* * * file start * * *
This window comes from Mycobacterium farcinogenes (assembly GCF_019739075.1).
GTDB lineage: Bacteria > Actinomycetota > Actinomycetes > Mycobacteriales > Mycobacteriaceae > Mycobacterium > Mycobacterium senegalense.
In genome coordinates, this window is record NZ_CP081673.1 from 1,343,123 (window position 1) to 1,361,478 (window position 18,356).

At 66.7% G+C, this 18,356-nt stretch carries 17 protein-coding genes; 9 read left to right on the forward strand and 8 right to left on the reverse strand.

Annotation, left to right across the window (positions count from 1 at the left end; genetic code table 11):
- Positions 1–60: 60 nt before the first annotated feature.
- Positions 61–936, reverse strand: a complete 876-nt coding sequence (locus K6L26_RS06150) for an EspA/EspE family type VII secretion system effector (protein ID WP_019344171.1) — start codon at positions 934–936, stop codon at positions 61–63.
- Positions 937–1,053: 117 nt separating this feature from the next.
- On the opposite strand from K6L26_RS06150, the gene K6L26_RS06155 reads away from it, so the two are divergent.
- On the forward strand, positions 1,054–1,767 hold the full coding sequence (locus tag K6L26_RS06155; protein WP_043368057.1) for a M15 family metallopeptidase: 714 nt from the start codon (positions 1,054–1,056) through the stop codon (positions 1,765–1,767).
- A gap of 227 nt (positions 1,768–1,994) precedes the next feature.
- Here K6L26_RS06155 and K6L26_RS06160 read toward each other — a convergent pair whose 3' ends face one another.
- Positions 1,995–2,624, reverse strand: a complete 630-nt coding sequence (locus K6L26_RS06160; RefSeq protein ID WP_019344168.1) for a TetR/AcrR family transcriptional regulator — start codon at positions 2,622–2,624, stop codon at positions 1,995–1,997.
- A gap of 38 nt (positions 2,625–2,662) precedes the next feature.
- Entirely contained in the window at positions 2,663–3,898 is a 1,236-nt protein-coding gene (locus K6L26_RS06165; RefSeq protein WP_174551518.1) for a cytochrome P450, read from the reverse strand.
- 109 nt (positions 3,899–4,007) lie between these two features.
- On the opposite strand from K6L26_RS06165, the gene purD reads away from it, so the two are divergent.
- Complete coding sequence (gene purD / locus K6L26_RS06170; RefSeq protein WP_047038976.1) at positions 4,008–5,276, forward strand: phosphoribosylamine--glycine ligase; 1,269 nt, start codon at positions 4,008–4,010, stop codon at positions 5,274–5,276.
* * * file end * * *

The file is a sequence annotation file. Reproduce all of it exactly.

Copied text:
This window comes from Mycobacterium farcinogenes (assembly GCF_019739075.1).
GTDB lineage: Bacteria > Actinomycetota > Actinomycetes > Mycobacteriales > Mycobacteriaceae > Mycobacterium > Mycobacterium senegalense.
In genome coordinates, this window is record NZ_CP081673.1 from 1,343,123 (window position 1) to 1,361,478 (window position 18,356).

At 66.7% G+C, this 18,356-nt stretch carries 17 protein-coding genes; 9 read left to right on the forward strand and 8 right to left on the reverse strand.

Annotation, left to right across the window (positions count from 1 at the left end; genetic code table 11):
- Positions 1–60: 60 nt before the first annotated feature.
- Positions 61–936, reverse strand: a complete 876-nt coding sequence (locus K6L26_RS06150) for an EspA/EspE family type VII secretion system effector (protein ID WP_019344171.1) — start codon at positions 934–936, stop codon at positions 61–63.
- Positions 937–1,053: 117 nt separating this feature from the next.
- On the opposite strand from K6L26_RS06150, the gene K6L26_RS06155 reads away from it, so the two are divergent.
- On the forward strand, positions 1,054–1,767 hold the full coding sequence (locus tag K6L26_RS06155; protein WP_043368057.1) for a M15 family metallopeptidase: 714 nt from the start codon (positions 1,054–1,056) through the stop codon (positions 1,765–1,767).
- A gap of 227 nt (positions 1,768–1,994) precedes the next feature.
- Here K6L26_RS06155 and K6L26_RS06160 read toward each other — a convergent pair whose 3' ends face one another.
- Positions 1,995–2,624, reverse strand: a complete 630-nt coding sequence (locus K6L26_RS06160; RefSeq protein ID WP_019344168.1) for a TetR/AcrR family transcriptional regulator — start codon at positions 2,622–2,624, stop codon at positions 1,995–1,997.
- A gap of 38 nt (positions 2,625–2,662) precedes the next feature.
- Entirely contained in the window at positions 2,663–3,898 is a 1,236-nt protein-coding gene (locus K6L26_RS06165; RefSeq protein WP_174551518.1) for a cytochrome P450, read from the reverse strand.
- 109 nt (positions 3,899–4,007) lie between these two features.
- On the opposite strand from K6L26_RS06165, the gene purD reads away from it, so the two are divergent.
- Complete coding sequence (gene purD / locus K6L26_RS06170; RefSeq protein WP_047038976.1) at positions 4,008–5,276, forward strand: phosphoribosylamine--glycine ligase; 1,269 nt, start codon at positions 4,008–4,010, stop codon at positions 5,274–5,276.